Across Hong Kong, the tension between the protesters and the government has been getting worse, particularly after an upsurge in violent attacks on individuals, police and demonstrators alike. But in an especially violent and gruesome attack, Jimmy Sham Tsz-kit, the leader of one of Hong Kong's biggest organizers of non-violent demonstrators was brutalized early Thursday by a group of thugs. The attackers reportedly used hammers and wrenches to beat Sham - who was photographed lying in a pool of his own blood on Arran Street in Mong Kak at around 7:40 pm Hong Kong time.
It was the second attack on Sham in two months.
Sham was the leader of Civil Human Rights Front, one of the larger groups that has emerged to organize non-violent pro-democracy demonstrations. The organization told the press that Sham was conscious and in stable condition when he arrived at the hospital. Police said he was bleeding from his head and arms when officers found him.
The suspects were described as "four non-ethnic Chinese assailants". They reportedly fled in a getaway car. Officers are looking for the car and the attackers, but so far, no suspects have been apprehended. A witness to the crime reportedly said bystanders tried to intervene, but the attackers threatened them with knives.
The Human Rights Front condemned the attack, saying it would feed fears of a "white terror" in Hong Kong (which was probably the intention).
Sham was on his way to a meeting about a rally that the group has organized which is scheduled for Sunday. Other senior members of Sham's group told the press that the rally would proceed as planned.
According to SCMP, Sham of his assistants were confronted by two masked assailants wielding baseball bats and a rod about two months ago. The two weren't badly beaten - the confrontation appeared to be an attempt to intimidate Sham right after police had declared one his upcoming rallies "banned" - but it marked an escalation in the tactics being used to intimate demonstrators, as many speculated that the thugs were part of a group backed by the mainland government.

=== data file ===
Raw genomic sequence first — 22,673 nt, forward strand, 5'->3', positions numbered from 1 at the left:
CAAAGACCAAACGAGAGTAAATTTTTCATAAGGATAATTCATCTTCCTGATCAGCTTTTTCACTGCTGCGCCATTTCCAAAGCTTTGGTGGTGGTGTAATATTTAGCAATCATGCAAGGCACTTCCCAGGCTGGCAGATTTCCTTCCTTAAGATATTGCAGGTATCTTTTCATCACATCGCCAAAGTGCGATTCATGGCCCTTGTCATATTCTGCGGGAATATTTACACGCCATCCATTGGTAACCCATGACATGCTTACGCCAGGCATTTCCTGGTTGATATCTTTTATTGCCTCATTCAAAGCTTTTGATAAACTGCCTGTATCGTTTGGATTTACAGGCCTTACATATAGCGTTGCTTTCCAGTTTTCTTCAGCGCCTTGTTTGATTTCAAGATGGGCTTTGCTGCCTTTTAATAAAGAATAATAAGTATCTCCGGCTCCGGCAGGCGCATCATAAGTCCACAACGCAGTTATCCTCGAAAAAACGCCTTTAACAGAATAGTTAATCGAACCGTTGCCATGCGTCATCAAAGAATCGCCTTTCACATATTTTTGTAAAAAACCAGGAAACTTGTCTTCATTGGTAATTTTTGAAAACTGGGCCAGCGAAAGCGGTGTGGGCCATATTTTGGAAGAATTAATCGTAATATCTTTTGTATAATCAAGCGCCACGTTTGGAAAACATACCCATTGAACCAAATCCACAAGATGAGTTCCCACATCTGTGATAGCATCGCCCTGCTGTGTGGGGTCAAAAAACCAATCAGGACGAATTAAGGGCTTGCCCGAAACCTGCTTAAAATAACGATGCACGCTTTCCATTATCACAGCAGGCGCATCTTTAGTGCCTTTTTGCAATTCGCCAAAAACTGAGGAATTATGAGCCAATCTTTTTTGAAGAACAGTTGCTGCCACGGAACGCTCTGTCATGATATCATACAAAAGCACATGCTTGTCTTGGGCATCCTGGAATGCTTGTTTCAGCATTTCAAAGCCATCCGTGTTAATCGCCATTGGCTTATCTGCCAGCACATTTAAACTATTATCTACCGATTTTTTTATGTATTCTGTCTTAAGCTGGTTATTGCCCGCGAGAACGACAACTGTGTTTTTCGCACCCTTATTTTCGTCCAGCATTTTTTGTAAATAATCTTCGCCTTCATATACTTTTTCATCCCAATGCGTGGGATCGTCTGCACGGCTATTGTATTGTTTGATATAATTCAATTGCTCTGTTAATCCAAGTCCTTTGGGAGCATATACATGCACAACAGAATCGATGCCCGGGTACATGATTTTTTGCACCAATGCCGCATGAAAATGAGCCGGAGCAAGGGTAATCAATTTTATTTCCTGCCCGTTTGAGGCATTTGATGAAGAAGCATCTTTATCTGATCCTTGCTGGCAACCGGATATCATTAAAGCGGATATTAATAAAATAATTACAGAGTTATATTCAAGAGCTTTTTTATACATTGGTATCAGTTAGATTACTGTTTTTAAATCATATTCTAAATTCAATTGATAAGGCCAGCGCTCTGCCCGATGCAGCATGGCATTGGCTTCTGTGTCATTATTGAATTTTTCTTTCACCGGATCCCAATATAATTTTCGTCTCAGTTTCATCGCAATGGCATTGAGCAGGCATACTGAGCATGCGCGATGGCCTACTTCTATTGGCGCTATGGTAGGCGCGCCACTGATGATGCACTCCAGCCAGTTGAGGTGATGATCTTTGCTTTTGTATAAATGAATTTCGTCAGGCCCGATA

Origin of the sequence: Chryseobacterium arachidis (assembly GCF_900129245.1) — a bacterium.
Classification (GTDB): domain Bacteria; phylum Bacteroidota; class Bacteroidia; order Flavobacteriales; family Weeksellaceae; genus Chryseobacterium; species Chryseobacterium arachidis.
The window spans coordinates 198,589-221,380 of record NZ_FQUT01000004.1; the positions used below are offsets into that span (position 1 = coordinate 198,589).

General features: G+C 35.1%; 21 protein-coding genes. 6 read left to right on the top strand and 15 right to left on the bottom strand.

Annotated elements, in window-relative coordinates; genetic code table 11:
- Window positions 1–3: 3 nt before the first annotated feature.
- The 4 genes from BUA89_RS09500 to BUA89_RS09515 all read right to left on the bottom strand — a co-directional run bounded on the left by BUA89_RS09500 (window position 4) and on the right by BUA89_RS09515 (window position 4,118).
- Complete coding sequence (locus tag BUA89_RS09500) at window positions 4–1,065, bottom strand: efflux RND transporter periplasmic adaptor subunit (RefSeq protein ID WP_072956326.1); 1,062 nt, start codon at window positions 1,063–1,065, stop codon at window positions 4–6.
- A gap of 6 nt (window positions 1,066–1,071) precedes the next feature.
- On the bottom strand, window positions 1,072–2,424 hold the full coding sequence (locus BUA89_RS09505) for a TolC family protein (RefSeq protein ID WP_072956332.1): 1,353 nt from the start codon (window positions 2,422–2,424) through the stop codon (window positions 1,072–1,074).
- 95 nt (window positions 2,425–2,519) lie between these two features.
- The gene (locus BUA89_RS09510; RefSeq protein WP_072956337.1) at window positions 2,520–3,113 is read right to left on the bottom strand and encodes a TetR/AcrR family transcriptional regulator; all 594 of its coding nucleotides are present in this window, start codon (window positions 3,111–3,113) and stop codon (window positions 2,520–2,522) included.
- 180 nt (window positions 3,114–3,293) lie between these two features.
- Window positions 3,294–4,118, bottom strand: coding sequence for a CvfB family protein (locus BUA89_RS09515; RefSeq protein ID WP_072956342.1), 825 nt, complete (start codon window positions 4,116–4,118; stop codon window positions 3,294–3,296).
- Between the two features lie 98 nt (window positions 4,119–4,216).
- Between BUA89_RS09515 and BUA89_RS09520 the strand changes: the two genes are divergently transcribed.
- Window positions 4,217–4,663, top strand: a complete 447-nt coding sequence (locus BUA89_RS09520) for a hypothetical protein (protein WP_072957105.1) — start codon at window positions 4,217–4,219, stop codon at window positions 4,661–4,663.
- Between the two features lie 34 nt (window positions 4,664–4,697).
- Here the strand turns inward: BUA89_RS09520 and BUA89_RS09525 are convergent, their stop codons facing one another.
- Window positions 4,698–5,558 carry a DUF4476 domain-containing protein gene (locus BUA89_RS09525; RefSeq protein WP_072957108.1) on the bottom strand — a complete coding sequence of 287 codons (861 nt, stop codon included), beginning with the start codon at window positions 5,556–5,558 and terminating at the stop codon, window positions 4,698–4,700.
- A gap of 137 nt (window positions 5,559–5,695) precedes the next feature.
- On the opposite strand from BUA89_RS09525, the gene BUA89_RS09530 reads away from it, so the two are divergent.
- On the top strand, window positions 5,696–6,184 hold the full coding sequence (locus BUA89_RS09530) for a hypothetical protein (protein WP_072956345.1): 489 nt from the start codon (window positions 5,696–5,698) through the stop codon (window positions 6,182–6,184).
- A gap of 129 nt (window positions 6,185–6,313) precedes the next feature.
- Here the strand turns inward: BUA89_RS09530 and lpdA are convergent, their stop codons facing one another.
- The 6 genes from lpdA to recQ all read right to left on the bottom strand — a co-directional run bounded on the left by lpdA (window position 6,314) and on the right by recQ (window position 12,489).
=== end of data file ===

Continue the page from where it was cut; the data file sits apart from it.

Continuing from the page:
Since August, at least nine pro-democracy figures have been attacked, including Democratic Party lawmaker Roy Kwong Chun-yu. Meanwhile, offices of pro-establishment politicians have been trashed by angry protesters. Violence appears to be escalating on both sides.
The government condemned the attack on Sham. The city's No. 2 official said the attack was "totally unacceptable" while pro-democracy lawmakers said it was an attempt to intimated citizens and protesters alike, according to SCMP.
Chief Secretary Matthew Cheung Kin-chung said the government "attached great attention" to the attack on Sham.
"All kinds of violence, no matter what the scale, are unacceptable," he said during a radio show, noting that the police would bring the attackers to justice.
Sham had been on his way to the annual general meeting of his organization when he was attacked. In a Facebook post published Thursday, Sham said his wounds had been attended to, and that he was able to get around in a wheel chair. He expressed gratitude to police who responded to the attack and all of his supporters, medical staff and others who helped.